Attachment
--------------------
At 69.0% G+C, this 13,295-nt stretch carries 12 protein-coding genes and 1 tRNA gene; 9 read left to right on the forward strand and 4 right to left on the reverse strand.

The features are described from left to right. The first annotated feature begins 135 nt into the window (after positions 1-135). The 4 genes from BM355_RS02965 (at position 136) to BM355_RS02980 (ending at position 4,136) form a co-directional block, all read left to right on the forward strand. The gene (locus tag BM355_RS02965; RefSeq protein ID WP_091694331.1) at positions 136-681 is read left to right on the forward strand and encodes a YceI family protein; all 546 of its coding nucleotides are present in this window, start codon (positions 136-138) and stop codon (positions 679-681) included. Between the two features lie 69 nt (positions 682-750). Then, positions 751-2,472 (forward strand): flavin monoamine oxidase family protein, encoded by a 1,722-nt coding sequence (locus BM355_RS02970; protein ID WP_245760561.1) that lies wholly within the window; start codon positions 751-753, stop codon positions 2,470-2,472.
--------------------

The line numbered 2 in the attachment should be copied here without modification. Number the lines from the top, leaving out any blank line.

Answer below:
The features are described from left to right. The first annotated feature begins 135 nt into the window (after positions 1-135). The 4 genes from BM355_RS02965 (at position 136) to BM355_RS02980 (ending at position 4,136) form a co-directional block, all read left to right on the forward strand. The gene (locus tag BM355_RS02965; RefSeq protein ID WP_091694331.1) at positions 136-681 is read left to right on the forward strand and encodes a YceI family protein; all 546 of its coding nucleotides are present in this window, start codon (positions 136-138) and stop codon (positions 679-681) included. Between the two features lie 69 nt (positions 682-750). Then, positions 751-2,472 (forward strand): flavin monoamine oxidase family protein, encoded by a 1,722-nt coding sequence (locus BM355_RS02970; protein ID WP_245760561.1) that lies wholly within the window; start codon positions 751-753, stop codon positions 2,470-2,472.